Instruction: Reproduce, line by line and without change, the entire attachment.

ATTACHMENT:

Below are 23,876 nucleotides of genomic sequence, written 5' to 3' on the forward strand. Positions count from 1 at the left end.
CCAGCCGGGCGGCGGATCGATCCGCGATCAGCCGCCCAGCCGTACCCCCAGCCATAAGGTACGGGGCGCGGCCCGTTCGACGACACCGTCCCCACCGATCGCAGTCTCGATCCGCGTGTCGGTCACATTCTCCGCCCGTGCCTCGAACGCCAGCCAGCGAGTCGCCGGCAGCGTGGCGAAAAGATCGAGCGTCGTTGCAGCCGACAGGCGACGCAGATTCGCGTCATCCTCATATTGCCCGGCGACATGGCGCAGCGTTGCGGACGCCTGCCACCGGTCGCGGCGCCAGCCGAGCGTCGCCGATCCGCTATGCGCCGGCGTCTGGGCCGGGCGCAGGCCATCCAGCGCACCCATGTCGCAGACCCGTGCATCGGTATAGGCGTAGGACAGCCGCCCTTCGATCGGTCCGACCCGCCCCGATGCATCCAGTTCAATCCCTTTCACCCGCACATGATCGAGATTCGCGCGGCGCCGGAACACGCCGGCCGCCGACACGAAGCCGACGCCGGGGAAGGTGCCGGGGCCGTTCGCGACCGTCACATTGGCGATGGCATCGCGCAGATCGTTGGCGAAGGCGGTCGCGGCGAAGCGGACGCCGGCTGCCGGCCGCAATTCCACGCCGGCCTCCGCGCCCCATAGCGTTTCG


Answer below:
Below are 23,876 nucleotides of genomic sequence, written 5' to 3' on the forward strand. Positions count from 1 at the left end.
CCAGCCGGGCGGCGGATCGATCCGCGATCAGCCGCCCAGCCGTACCCCCAGCCATAAGGTACGGGGCGCGGCCCGTTCGACGACACCGTCCCCACCGATCGCAGTCTCGATCCGCGTGTCGGTCACATTCTCCGCCCGTGCCTCGAACGCCAGCCAGCGAGTCGCCGGCAGCGTGGCGAAAAGATCGAGCGTCGTTGCAGCCGACAGGCGACGCAGATTCGCGTCATCCTCATATTGCCCGGCGACATGGCGCAGCGTTGCGGACGCCTGCCACCGGTCGCGGCGCCAGCCGAGCGTCGCCGATCCGCTATGCGCCGGCGTCTGGGCCGGGCGCAGGCCATCCAGCGCACCCATGTCGCAGACCCGTGCATCGGTATAGGCGTAGGACAGCCGCCCTTCGATCGGTCCGACCCGCCCCGATGCATCCAGTTCAATCCCTTTCACCCGCACATGATCGAGATTCGCGCGGCGCCGGAACACGCCGGCCGCCGACACGAAGCCGACGCCGGGGAAGGTGCCGGGGCCGTTCGCGACCGTCACATTGGCGATGGCATCGCGCAGATCGTTGGCGAAGGCGGTCGCGGCGAAGCGGACGCCGGCTGCCGGCCGCAATTCCACGCCGGCCTCCGCGCCCCATAGCGTTTCG